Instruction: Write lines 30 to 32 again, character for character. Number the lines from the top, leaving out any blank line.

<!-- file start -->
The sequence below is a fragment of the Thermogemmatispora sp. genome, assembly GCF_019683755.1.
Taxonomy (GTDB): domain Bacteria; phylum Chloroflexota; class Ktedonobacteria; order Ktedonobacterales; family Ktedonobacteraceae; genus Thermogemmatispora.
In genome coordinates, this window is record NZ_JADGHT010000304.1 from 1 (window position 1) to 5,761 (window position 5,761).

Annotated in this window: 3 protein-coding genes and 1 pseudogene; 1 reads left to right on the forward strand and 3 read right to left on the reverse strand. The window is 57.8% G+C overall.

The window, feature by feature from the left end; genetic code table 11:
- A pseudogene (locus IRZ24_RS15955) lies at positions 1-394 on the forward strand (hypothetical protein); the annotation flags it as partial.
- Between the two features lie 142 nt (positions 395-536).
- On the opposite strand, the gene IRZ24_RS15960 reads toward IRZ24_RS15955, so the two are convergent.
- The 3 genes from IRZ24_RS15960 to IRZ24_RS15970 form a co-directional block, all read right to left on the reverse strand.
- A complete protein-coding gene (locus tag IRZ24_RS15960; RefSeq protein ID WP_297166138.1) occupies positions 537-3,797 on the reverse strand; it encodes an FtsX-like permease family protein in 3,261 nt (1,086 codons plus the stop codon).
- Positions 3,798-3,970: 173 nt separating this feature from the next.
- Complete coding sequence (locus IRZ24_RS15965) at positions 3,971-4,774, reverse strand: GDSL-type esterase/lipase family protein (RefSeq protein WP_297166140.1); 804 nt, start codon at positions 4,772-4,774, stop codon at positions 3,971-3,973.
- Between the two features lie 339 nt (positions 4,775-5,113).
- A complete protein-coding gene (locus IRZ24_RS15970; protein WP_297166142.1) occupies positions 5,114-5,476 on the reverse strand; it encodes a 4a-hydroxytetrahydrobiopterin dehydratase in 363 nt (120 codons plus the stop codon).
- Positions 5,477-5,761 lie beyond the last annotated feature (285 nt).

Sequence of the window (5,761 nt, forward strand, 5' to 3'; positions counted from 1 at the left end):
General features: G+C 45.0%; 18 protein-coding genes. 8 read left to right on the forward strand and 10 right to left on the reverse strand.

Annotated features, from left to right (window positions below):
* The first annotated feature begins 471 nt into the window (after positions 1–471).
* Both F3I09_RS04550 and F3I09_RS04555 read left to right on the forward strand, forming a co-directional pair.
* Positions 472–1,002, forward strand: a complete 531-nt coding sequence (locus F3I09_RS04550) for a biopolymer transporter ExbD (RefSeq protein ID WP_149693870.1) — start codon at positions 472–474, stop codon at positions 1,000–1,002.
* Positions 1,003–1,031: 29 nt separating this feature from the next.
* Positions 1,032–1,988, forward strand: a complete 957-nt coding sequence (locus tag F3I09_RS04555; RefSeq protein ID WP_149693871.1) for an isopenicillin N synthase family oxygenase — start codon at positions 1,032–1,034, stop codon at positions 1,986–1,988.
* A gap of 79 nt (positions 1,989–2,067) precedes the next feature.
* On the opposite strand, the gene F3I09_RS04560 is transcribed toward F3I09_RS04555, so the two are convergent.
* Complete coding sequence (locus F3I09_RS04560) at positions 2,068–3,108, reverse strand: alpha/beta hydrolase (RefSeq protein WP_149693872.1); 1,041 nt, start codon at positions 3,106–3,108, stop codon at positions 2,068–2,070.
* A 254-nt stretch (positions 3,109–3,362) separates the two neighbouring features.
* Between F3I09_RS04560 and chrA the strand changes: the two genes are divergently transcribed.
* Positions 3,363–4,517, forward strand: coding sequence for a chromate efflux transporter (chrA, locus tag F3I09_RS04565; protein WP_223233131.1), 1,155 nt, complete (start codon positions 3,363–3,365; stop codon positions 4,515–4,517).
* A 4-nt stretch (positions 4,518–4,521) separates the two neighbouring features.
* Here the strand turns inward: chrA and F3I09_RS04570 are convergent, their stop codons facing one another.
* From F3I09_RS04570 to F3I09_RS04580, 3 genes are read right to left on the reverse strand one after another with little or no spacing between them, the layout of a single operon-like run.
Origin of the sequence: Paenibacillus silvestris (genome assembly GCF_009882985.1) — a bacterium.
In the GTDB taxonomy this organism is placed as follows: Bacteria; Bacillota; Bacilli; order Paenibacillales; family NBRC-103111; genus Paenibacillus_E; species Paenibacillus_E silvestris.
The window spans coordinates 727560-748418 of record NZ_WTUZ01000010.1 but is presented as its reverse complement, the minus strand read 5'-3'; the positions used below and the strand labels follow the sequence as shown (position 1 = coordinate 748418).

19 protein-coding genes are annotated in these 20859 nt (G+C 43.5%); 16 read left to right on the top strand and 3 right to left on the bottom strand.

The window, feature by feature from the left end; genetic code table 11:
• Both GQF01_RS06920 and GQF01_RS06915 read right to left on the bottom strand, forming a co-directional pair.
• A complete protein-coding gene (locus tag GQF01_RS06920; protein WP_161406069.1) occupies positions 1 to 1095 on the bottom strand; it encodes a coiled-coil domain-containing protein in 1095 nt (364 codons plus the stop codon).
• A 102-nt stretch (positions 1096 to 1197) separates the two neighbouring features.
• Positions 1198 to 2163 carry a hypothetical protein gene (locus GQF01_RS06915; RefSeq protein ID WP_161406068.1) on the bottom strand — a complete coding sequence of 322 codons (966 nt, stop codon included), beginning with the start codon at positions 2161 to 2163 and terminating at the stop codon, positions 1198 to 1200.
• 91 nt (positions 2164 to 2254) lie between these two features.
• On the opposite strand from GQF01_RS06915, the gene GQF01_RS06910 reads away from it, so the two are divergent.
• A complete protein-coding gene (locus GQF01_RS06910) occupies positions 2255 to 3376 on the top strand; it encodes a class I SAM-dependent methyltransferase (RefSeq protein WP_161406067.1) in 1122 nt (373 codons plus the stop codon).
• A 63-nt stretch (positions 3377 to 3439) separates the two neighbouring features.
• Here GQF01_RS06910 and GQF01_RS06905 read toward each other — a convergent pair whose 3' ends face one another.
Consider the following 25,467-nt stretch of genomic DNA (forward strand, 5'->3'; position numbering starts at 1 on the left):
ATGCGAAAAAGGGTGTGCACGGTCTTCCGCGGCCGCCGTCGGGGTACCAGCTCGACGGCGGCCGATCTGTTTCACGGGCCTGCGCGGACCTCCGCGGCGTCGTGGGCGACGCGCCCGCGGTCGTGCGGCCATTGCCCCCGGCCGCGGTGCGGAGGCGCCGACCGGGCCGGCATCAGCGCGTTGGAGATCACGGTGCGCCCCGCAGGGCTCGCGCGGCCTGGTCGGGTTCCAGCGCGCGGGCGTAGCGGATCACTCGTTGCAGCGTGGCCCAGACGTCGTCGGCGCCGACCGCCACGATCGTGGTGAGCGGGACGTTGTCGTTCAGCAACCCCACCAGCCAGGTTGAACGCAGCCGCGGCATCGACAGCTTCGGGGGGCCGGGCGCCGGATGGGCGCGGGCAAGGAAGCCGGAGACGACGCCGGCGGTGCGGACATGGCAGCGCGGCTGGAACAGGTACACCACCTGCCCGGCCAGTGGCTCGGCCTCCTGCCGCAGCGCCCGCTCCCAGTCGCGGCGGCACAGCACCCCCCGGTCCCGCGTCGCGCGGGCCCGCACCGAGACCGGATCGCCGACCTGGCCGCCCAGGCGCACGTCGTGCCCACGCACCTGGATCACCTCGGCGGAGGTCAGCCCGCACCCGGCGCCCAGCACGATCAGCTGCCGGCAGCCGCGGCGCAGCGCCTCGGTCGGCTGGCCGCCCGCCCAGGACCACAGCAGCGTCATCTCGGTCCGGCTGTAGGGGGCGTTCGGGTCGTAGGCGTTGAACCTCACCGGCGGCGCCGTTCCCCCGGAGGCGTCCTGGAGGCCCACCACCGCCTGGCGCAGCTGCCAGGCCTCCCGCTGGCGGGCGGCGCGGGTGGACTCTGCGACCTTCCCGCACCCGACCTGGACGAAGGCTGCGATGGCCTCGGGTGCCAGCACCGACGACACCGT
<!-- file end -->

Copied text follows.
* A 4-nt stretch (positions 4,518–4,521) separates the two neighbouring features.
* Here the strand turns inward: chrA and F3I09_RS04570 are convergent, their stop codons facing one another.
* From F3I09_RS04570 to F3I09_RS04580, 3 genes are read right to left on the reverse strand one after another with little or no spacing between them, the layout of a single operon-like run.